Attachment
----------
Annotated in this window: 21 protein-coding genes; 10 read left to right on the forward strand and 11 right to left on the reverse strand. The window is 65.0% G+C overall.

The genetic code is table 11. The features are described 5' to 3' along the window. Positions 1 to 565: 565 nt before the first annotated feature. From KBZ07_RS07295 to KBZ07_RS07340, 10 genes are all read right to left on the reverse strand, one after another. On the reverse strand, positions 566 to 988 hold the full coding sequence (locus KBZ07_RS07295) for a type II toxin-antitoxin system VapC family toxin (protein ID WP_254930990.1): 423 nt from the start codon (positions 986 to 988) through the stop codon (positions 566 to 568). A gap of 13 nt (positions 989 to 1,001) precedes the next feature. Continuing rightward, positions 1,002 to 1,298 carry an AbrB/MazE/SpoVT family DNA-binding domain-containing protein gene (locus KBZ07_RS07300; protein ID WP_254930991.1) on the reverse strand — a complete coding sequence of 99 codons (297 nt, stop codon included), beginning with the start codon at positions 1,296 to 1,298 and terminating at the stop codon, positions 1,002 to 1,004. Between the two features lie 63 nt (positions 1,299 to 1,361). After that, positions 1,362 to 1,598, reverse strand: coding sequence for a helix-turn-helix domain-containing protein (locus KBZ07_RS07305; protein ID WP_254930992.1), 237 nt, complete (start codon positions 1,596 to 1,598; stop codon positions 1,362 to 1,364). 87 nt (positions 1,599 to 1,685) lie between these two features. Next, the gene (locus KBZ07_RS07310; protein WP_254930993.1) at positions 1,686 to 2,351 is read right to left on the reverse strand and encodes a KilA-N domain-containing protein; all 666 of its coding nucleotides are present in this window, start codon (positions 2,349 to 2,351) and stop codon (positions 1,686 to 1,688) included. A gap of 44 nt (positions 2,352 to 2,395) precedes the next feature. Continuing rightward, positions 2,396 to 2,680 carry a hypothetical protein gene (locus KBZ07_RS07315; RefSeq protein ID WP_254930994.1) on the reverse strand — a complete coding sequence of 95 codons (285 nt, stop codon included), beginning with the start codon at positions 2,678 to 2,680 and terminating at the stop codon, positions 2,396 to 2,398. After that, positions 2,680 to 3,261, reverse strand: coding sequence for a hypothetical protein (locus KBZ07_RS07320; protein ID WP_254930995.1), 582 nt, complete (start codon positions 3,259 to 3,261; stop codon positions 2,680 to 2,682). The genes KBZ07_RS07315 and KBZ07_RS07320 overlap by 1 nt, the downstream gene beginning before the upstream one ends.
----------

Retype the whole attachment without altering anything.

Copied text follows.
Annotated in this window: 21 protein-coding genes; 10 read left to right on the forward strand and 11 right to left on the reverse strand. The window is 65.0% G+C overall.

The genetic code is table 11. The features are described 5' to 3' along the window. Positions 1 to 565: 565 nt before the first annotated feature. From KBZ07_RS07295 to KBZ07_RS07340, 10 genes are all read right to left on the reverse strand, one after another. On the reverse strand, positions 566 to 988 hold the full coding sequence (locus KBZ07_RS07295) for a type II toxin-antitoxin system VapC family toxin (protein ID WP_254930990.1): 423 nt from the start codon (positions 986 to 988) through the stop codon (positions 566 to 568). A gap of 13 nt (positions 989 to 1,001) precedes the next feature. Continuing rightward, positions 1,002 to 1,298 carry an AbrB/MazE/SpoVT family DNA-binding domain-containing protein gene (locus KBZ07_RS07300; protein ID WP_254930991.1) on the reverse strand — a complete coding sequence of 99 codons (297 nt, stop codon included), beginning with the start codon at positions 1,296 to 1,298 and terminating at the stop codon, positions 1,002 to 1,004. Between the two features lie 63 nt (positions 1,299 to 1,361). After that, positions 1,362 to 1,598, reverse strand: coding sequence for a helix-turn-helix domain-containing protein (locus KBZ07_RS07305; protein ID WP_254930992.1), 237 nt, complete (start codon positions 1,596 to 1,598; stop codon positions 1,362 to 1,364). 87 nt (positions 1,599 to 1,685) lie between these two features. Next, the gene (locus KBZ07_RS07310; protein WP_254930993.1) at positions 1,686 to 2,351 is read right to left on the reverse strand and encodes a KilA-N domain-containing protein; all 666 of its coding nucleotides are present in this window, start codon (positions 2,349 to 2,351) and stop codon (positions 1,686 to 1,688) included. A gap of 44 nt (positions 2,352 to 2,395) precedes the next feature. Continuing rightward, positions 2,396 to 2,680 carry a hypothetical protein gene (locus KBZ07_RS07315; RefSeq protein ID WP_254930994.1) on the reverse strand — a complete coding sequence of 95 codons (285 nt, stop codon included), beginning with the start codon at positions 2,678 to 2,680 and terminating at the stop codon, positions 2,396 to 2,398. After that, positions 2,680 to 3,261, reverse strand: coding sequence for a hypothetical protein (locus KBZ07_RS07320; protein ID WP_254930995.1), 582 nt, complete (start codon positions 3,259 to 3,261; stop codon positions 2,680 to 2,682). The genes KBZ07_RS07315 and KBZ07_RS07320 overlap by 1 nt, the downstream gene beginning before the upstream one ends.